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Arthur D.Little Report Warns FTTC Broadband is Not Future Proof

Tuesday, May 6th, 2014 (11:43 am) - Score 1,142

A new report from Arthur D.Little and Exane BNP Paribas, which examines the Capital Expenditure (Capex) of European telecoms operators, has warned that incumbent providers will face a growing divide versus cable and pure fibre optic (FTTH/P) ISPs because the cheaper and slower hybrid-cheap (FTTC) approach is “not future-proof“.

The report, which somewhat states the obvious and is based off 118 company meetings across 24 countries in the telecoms and media technology sector, notes that future cable (DOCSIS3.1) networks and existing FTTH/P ISPs (described in the report as “the only competitive technology so far“) have developed a route to reach broadband speeds of 1Gbps+ (Gigabits per second), while FTTC (VDSL) services from incumbents tend to focus more on 100Mbps and below (Megabits per second).

Arthur D. Little estimates that incumbent hybrid-fibre providers will now need to “step-up” their capex by 20% in order to put more fibre optic cable into the ground (e.g. FTTdp, FTTRN, FTTS, FTTB etc.) and boost speeds. “The incumbents will need to spend an additional EUR20bn-25bn on top of what has already been committed, representing an uplift of c.20% to their fixed-line capex over the next 10 years,” said the report.

Meanwhile smaller alternative network providers (altnets) will find themselves “caught between a rock and a hard place“, which is perhaps nothing new given the current regulatory environment and pro-incumbent focus for public investment. “In Germany, the UK, Belgium and the Netherlands i.e. the FTTC/VDSL countries, altnets are likely to have to rely on a wholesale model, with lower EBITDA margins, less opportunity to compete on price and a weaker ability to differentiate compared to the current business model, which is based on the unbundling of the local loop [LLU],” said the report (some already do much of this).

The Key Conclusions

– Telco capex is rising to new peaks, both in mobile and fixed, driven by technological advancements and intense competition, notably driven by cable and mobile leaders.

– In mobile, there are genuine differences in network quality, but so far they have generally not resulted in better pricing power or market share gains. We expect operators to redouble their efforts in this respect – in particular Vodafone.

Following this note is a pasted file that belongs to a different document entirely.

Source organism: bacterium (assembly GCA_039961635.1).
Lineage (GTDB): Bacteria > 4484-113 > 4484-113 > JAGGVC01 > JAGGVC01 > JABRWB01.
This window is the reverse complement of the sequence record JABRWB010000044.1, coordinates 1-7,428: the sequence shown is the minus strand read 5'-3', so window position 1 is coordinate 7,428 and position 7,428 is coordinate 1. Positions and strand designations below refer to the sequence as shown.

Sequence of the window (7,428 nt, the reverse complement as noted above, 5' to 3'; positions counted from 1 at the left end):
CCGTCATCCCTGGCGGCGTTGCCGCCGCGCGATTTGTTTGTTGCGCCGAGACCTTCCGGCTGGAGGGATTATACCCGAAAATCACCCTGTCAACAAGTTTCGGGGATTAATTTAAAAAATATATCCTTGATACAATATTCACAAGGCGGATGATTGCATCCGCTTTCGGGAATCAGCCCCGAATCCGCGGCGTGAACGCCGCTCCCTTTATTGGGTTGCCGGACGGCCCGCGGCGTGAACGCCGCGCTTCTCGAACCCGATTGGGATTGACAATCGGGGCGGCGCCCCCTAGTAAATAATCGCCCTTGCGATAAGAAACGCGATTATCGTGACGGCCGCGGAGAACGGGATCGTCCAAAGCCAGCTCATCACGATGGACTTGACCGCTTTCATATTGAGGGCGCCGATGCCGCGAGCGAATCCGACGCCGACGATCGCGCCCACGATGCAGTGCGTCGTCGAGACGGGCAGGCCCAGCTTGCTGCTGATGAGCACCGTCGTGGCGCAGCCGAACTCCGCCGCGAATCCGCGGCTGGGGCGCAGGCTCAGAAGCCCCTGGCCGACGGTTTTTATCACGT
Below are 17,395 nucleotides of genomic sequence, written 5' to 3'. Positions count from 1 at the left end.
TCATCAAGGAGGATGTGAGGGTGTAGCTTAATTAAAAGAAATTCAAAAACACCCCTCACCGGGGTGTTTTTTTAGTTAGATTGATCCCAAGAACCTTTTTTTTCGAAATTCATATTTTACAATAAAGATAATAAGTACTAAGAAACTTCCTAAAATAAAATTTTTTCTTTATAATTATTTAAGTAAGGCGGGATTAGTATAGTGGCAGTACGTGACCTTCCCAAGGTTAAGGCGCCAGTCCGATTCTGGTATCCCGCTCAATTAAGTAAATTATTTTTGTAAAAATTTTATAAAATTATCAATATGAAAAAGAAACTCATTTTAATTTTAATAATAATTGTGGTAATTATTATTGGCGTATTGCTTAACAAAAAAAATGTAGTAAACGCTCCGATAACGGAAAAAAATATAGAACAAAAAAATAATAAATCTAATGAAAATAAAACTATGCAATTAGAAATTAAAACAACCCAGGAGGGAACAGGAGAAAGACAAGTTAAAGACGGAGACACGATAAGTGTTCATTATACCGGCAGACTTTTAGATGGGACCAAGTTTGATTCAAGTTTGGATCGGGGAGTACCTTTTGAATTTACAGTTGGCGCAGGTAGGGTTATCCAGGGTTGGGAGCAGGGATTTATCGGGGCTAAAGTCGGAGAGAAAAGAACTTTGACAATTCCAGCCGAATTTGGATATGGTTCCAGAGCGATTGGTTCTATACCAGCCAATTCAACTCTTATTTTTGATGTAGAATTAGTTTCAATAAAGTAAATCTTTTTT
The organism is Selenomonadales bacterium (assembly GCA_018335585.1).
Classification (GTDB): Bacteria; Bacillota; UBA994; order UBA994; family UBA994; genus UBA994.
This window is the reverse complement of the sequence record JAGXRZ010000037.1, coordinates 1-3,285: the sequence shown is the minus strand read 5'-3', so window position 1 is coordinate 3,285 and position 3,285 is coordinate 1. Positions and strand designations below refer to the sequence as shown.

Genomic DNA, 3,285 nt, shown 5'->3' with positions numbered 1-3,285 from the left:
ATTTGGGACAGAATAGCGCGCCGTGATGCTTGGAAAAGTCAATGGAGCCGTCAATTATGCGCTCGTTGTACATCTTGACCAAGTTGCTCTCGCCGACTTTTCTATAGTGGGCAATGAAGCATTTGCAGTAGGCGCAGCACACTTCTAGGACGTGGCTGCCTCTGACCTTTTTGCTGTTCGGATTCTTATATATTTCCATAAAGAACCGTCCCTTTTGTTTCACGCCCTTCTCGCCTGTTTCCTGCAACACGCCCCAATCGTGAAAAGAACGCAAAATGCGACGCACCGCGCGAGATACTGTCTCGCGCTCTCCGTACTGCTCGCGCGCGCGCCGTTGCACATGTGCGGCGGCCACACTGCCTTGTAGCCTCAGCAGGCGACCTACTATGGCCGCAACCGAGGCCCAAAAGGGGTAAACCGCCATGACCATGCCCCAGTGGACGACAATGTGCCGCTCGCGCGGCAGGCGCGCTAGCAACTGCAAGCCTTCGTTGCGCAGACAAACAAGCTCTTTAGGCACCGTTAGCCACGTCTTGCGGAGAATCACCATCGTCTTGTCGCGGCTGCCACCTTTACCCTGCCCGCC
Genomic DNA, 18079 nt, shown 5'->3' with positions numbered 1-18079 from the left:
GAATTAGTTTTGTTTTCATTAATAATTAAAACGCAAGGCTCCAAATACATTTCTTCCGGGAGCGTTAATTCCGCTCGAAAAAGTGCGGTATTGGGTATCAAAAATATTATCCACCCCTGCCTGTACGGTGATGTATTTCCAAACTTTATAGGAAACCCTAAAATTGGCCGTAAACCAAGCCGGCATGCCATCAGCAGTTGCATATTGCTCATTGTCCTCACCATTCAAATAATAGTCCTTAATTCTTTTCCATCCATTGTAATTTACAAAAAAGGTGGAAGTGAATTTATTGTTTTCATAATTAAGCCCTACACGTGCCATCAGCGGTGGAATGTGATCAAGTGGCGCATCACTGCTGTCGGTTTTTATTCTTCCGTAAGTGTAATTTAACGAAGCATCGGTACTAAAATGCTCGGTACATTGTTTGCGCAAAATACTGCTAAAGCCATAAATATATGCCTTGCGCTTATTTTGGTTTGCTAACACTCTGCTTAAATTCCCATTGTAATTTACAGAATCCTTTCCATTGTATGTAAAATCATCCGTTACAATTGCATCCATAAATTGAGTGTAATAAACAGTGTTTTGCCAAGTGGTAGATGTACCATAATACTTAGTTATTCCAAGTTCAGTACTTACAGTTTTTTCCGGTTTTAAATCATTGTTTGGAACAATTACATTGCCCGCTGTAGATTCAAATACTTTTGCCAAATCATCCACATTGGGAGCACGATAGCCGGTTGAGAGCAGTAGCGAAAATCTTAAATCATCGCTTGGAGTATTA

– This puts pressure on the challengers, which must act. Consolidation is an option but there are others too: network sharing is less risky and brings large savings as well.

– In any case, mobile leaders are likely to end-up facing challengers with scaled networks, in markets which may or may not be repaired, depending on antitrust decisions and whether there are fixed/cable players with strong mobile ambitions.

– In fixed-line, in most countries, cable will continue to extend its lead (route to 1Gbps broadband with DOCSIS3.1). FTTC/VDSL is not future-proof (<100Mbps), so incumbents must move to FTTH or FTTS/FTTB/FTTD with G.Fast. This means another 20% step-up in incumbents’ fixed capex.

– Fixed broadband altnets are caught between a rock and a hard place. We expect to see more consolidation, driven in particular by mobile operators, for whom the bolstering of their fixed broadband business is a matter of defending their mobile core.

– In conclusion, we see higher capex ultimately paying off in fixed-line, but it will cost incumbents more than currently expected; in mobile, we believe that higher capex will lead to a regrouping of networks but not necessarily to a decline in competition.

– We still model revenue decline for European telcos (-1.6% 2013-2016e CAGR), with a contraction in mobile and growth in fixed broadband; but after a dreadful 2013 (revenues down 5%, with -9% in mobile), we expect the decline to slow from 2014e.

It’s worth pointing out that the 20% capex figure assumes that incumbents offering FTTC (VDSL) based services, such as BT’s up to 80Mbps capable “fibre broadband” platform, will move on to more fibre rich solutions (like the examples given earlier) and combine them with G.fast (aka – FTTC2) technology to reach speeds of 0.5-1Gbps by reducing the length of remaining copper wire. “The cost is lower and the rollout is easier and quicker than FTTH,” said the report.

This 13th edition of the joint annual report by Exane BNP Paribas and Arthur D. Little can be read HERE, although it’s somewhat subjective given that the majority of operators interviewed appeared to be big providers. However the advocated longer-term approach seems to mirror planned developments in the United Kingdom, with Virgin Media expected to adopt DOCSIS3.1 and BT looking at FTTdp/RN + G.Fast.

Admittedly we’d rather there was a national strategy for FTTH/P but finding the tens of billions needed to do that has always been a huge stumbling block (scrap HS2?). In addition, we doubt many would be pleased if all of the funding for something as big as FTTH then ended up going into BT’s pocket again. Sky Broadband and TalkTalk are however already experimenting with their own alternative approach in York (here).

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By Mark Jackson
Mark is a professional technology writer, IT consultant and computer engineer from Dorset (England), he also founded ISPreview in 1999 and enjoys analysing the latest telecoms and broadband developments. Find me on Twitter, , Facebook and Linkedin.
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